Imagine, you are on holiday walking down beautiful white beaches with the ocean blue surrounding you and a soft breeze flowing around you. As you walk down the beach you come across a beautiful sea shell and pick it up to bring home as a remembrance of a perfect holiday. A few hours later in that same spot a hermit crab who is growing too big for his shell comes to that area in search of a new home, unfortunately he can not find a shell the right size, all of them are either too big or too small. Is it possible that the one shell you put in your pocket was the perfect shell for him?
As I am sure everyone has already heard at least once in their life, especially those that travel, “Take only photographs and leave only footprints” . This modo should be followed in all aspects of travel and nature. It is easy to think that you are only one person, taking just one shell, but that is what everyone thinks, so eventually everyone is taking a shell. If there are only the same number of hermit crabs that live on our Soneva Fushi beach as there are visitors within a year, the odds are not good for the crabs.
This rule applies for all souvenirs from the sea, the majority of sea shells, starfish, corals, sharks teeth and turtle shells are not just collected from the beaches by a single person. These items are most likely taken straight from the sea, from living animals, in order to decorate your home. Be weary of labels, as they are usually dishonest or not certified. Instead support local handicrafts, such as the beautifully decorated wooden pens that are hand crafted in front of your eyes by an artistic and talented old man who does what he loves to do. In addition to being beautiful it is useful too!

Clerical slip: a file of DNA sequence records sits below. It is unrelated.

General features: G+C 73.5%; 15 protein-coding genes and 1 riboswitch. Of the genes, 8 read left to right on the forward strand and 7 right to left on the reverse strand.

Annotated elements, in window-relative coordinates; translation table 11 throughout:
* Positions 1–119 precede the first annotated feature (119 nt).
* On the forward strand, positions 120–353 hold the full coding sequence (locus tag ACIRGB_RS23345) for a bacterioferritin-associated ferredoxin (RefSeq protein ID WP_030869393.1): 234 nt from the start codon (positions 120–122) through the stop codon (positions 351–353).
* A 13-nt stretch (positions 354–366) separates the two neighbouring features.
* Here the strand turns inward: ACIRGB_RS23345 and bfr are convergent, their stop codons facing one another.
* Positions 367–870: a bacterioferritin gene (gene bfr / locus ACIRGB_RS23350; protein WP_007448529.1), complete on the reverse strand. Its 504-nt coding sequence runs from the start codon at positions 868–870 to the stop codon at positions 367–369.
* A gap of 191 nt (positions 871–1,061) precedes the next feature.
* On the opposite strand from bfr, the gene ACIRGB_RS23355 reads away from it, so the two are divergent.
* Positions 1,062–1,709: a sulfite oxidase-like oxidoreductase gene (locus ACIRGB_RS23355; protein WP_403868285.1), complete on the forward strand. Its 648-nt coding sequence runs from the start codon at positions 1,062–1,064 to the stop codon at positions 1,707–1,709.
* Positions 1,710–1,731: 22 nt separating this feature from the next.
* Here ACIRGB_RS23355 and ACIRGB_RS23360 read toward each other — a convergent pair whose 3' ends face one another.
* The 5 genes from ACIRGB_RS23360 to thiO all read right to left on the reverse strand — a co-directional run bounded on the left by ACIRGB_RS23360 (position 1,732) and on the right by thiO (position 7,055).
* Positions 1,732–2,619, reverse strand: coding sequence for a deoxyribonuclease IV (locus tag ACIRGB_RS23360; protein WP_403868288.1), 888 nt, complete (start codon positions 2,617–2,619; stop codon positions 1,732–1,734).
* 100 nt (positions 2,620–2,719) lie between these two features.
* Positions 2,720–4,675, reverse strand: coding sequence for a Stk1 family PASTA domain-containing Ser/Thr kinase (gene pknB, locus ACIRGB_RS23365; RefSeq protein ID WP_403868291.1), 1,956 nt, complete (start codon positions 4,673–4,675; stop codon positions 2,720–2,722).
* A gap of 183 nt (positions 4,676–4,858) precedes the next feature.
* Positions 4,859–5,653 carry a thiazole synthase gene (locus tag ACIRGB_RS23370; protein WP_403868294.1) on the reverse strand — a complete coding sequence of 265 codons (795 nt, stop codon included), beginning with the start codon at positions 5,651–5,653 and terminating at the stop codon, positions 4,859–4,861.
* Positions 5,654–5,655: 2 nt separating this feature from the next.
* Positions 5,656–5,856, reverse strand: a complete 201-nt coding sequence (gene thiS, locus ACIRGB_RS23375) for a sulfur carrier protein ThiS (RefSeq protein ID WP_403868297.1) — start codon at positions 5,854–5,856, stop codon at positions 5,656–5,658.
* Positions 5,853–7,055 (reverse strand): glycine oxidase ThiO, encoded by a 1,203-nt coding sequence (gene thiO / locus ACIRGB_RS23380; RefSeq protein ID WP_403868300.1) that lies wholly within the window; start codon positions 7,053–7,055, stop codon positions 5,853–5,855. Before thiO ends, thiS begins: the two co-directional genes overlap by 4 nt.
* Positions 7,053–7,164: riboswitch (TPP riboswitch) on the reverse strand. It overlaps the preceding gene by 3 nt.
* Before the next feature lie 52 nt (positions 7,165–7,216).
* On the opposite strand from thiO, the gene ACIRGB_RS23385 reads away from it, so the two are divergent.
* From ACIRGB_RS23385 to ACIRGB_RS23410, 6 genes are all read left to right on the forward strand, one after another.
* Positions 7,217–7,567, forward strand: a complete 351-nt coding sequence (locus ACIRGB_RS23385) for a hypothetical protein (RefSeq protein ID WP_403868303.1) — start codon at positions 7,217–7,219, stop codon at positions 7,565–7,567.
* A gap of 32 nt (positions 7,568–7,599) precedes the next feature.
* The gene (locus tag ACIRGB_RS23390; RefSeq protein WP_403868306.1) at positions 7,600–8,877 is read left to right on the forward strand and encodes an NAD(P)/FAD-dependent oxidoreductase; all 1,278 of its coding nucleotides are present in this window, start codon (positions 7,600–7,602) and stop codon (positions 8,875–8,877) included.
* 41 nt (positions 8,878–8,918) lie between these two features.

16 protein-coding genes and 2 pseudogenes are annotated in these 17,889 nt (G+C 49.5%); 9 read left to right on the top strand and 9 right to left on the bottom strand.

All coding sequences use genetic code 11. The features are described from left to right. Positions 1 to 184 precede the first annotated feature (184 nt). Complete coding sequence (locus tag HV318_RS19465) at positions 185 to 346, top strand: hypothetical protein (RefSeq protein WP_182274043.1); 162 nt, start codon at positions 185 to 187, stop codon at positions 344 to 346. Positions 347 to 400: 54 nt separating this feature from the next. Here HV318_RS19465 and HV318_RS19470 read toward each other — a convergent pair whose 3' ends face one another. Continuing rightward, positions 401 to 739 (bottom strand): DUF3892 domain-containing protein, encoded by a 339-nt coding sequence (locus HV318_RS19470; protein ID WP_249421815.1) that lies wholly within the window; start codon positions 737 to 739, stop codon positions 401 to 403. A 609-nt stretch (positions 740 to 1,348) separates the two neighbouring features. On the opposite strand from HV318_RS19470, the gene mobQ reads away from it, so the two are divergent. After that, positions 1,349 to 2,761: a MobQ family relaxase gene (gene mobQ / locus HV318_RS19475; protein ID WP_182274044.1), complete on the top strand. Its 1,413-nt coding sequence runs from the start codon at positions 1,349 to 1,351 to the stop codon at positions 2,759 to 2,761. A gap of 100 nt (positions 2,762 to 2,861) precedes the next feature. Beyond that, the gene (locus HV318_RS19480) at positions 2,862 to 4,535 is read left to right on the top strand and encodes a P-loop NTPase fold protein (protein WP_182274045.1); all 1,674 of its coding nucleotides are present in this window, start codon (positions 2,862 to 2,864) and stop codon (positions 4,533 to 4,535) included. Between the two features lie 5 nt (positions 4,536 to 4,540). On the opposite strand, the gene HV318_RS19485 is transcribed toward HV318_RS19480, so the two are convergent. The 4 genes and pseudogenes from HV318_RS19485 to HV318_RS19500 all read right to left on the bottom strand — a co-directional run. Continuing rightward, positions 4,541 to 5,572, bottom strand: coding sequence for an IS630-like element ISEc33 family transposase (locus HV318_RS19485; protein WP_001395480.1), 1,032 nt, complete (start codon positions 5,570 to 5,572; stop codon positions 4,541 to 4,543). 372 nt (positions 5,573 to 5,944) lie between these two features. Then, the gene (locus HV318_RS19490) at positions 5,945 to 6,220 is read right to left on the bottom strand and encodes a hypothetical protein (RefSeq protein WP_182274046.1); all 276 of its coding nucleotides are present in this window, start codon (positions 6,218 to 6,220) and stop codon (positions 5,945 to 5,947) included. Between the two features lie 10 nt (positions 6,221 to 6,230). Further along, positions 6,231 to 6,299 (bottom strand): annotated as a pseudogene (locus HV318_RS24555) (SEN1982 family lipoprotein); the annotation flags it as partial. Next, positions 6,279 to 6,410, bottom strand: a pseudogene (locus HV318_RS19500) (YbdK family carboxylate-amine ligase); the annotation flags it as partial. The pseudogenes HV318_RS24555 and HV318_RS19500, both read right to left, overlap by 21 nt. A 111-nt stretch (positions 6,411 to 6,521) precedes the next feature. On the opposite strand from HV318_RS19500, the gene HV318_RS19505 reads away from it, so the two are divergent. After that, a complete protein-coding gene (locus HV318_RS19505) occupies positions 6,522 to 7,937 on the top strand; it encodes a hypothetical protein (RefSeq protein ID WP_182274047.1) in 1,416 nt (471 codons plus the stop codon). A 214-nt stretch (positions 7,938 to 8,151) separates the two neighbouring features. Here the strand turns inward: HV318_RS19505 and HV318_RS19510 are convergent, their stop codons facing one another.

Shells not only provide housing for hermit crabs, they have a variety of important environmental functions. All shells, no matter the size, shape, or color play a role as a stabalizer for the beaches, helping reduce erosion and eventually breaking down to become that beautiful white sand between your toes. When they are washed back into the sea, small fish use the shells as a shelter to hide from predators, while sea grass and algae use them as a substrate to latch onto. Birds will collect them in order to build a sturdy nest. And the list goes on.
So next time you see her selling seashells that come from the shore, think twice about buying. Help spread the world of ‘take only pictures, leave only footprints’.
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